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On a diet? Fast-food restaurants want you

They're trying to get weight-conscious customers through their doors, but are the menu choices really good for us?

By Karen Datko Jan 6, 2010 3:06PM

In January we all feel fat, so fast-food purveyors are rolling out new diet menus to keep us coming back despite our New Year’s resolutions, USA Today reports.

 

Some are also likely inspired by menu-labeling mandates contained in the proposed health care reform legislation -- requirements the restaurant industry supports, according to The Washington Post. Better to cut the calorie counts of menu items before we can all see them in a “clear and conspicuous” place.

But aren’t fast food and healthy food mutually exclusive?

Here’s what’s on the menu:

  • Taco Bell’s new Diet Drive-Thru Menu has seven “Fresco” choices said to contain fewer than 200 calories and 9 or fewer grams of fat.
  • KFC is advertising a meal -- grilled chicken, green beans, and mashed potatoes AND gravy -- 395 calories for $3.95.
  • Starbucks will debut four Panini sandwiches with under 400 calories later this month. Combine one with a “skinny” latte made with no-fat milk.
  • Dunkin’ Donuts offers lower-calorie versions of its breakfast sandwiches and wraps, made with egg whites rather than the entire egg.
  • Subway is emphasizing its low-fat choices. Jared’s weight-loss story continues to inspire.

Other restaurants are offering healthier selections. For instance:

  • Uno Chicago Grill has a 550-calorie roasted-veggie wrap with feta cheese.
  • Applebee’s has five entrees with fewer than 550 calories.

And more are researching nutrition-friendly changes to their menus. The Post said, “Austin Grill, California Pizza Kitchen, the Cheesecake Factory, Fuddruckers, Silver Diner and Sizzler, among others, are working with consulting company Nutrition Information Services to analyze and, where appropriate, make over their recipes.”

What does this mean for consumers who are feeling tubby and resolving to improve fitness this year? And we do have plenty of company, USA Today reports:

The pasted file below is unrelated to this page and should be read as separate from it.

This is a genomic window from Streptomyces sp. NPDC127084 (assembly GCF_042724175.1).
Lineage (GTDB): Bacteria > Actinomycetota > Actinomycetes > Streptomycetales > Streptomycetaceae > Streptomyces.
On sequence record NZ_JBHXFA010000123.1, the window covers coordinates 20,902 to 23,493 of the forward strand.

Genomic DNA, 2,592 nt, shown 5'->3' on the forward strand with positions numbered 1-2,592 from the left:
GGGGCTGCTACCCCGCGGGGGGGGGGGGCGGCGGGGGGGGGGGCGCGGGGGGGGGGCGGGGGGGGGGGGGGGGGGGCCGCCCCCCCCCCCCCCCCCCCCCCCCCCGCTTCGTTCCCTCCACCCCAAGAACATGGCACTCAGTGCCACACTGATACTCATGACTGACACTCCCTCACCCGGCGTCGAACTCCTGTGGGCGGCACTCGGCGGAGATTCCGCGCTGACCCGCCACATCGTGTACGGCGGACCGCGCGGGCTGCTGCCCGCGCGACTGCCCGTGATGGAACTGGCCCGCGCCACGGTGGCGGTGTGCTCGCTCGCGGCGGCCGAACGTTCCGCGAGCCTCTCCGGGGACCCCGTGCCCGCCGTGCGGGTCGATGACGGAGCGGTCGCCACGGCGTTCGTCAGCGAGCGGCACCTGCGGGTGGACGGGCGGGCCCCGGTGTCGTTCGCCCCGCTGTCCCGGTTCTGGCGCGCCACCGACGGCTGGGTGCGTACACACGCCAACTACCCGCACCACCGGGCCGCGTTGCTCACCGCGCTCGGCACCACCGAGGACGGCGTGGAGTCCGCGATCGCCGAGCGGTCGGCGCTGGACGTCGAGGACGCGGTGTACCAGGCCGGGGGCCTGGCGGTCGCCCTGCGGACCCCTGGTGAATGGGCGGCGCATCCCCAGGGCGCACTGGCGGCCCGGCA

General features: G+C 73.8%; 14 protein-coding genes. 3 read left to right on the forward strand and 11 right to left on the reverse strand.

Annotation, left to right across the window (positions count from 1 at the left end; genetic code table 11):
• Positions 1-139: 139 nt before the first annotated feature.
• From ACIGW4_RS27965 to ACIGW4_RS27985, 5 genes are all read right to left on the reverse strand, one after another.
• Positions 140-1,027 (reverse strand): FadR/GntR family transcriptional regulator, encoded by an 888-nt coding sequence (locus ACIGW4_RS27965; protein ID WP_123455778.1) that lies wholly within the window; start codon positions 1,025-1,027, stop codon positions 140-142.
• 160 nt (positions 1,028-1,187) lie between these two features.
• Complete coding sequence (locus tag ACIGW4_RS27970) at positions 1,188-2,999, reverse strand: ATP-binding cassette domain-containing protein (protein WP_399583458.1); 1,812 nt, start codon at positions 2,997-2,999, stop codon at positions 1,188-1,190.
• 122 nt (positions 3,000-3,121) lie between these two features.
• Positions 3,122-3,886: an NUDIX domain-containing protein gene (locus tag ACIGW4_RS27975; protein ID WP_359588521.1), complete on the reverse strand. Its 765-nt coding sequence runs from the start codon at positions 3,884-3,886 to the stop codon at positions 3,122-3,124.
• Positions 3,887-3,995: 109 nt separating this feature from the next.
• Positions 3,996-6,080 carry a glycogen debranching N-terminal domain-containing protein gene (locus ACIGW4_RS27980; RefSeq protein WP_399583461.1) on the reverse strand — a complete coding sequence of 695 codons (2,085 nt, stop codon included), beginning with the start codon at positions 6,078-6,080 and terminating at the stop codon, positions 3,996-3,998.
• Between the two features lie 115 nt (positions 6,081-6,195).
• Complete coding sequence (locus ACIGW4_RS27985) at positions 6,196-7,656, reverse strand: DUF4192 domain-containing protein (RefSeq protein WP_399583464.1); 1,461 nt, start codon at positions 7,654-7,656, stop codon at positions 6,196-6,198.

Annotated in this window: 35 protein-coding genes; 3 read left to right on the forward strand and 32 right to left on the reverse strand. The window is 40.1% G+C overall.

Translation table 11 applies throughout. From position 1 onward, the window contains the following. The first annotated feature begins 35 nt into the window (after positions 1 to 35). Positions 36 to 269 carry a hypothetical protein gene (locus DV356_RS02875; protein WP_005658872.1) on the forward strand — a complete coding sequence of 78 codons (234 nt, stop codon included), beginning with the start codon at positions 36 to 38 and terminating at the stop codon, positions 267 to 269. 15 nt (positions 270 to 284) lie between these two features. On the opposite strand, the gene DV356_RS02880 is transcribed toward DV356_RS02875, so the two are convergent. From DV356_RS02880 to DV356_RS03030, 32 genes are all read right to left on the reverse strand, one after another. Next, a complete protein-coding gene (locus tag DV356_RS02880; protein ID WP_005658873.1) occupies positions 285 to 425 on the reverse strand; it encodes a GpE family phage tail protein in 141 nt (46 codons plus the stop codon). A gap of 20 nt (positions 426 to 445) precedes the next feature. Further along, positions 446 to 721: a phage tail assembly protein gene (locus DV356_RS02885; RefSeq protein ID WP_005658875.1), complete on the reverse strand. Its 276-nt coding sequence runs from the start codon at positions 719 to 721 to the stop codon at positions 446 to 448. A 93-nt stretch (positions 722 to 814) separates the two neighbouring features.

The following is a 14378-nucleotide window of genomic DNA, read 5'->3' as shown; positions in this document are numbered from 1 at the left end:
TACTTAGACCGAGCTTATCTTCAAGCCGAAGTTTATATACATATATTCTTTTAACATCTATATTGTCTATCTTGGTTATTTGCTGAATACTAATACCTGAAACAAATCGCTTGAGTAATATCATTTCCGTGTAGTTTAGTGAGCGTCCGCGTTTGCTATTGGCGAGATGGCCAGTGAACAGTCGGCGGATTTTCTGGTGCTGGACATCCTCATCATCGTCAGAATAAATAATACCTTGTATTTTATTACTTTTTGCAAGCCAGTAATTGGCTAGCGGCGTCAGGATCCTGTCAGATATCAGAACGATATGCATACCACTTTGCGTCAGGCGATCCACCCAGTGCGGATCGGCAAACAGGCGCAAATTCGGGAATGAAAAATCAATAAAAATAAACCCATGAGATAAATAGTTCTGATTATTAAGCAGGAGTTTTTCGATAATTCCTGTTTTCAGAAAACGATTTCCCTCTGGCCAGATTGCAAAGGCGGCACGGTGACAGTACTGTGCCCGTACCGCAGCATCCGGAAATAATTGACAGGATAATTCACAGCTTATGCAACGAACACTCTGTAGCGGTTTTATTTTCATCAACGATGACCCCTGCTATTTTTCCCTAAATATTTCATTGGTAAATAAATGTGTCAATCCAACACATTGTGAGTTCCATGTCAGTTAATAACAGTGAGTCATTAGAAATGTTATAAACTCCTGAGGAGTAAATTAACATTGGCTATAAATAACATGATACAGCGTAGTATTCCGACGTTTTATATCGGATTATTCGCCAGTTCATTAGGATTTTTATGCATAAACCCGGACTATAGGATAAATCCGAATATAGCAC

Some 61% would like to lose 20 pounds, says a survey from NPD Group. And 64% of Americans say they are taking steps to improve the "healthiness" of their diets, according to the 2009 Food and Health Survey from the International Food Information Council.

Before you indulge guilt-free in the new menu items, keep these thoughts in mind:

  • Low-cal doesn’t necessarily mean low-fat or low-sodium. More than half the calories of the chicken portion of the KFC meal is from fat. You can find nutritional information about the new items at the restaurant Web sites.
  • It may not mean well-balanced either. Man was not meant to survive on Taco Bell or KFC alone. (This brings to mind the blogger who lost 13 pounds in a month by eating nothing but Chef Boyardee. That can’t be healthy.)
  • Can you believe what you read? A new study in the Journal of the American Diabetic Association suggests that restaurant meals may contain on average 18% more calories than advertised, Time reports.
  • These restaurants want our business. Some studies and anecdotal evidence indicate that posting calorie content of food does encourage people to pick lower-cal options, and these new hot sellers are very good for the bottom line.

Looking for healthier choices in your neighborhood? Plug your ZIP code in the Healthy Dining Finder. (In our rural neck of the woods, Domino’s popped up with 440 calories for two slices of a medium hand-tossed pizza with veggie toppings.) Or do what we do: Cook healthy foods and eat at home.

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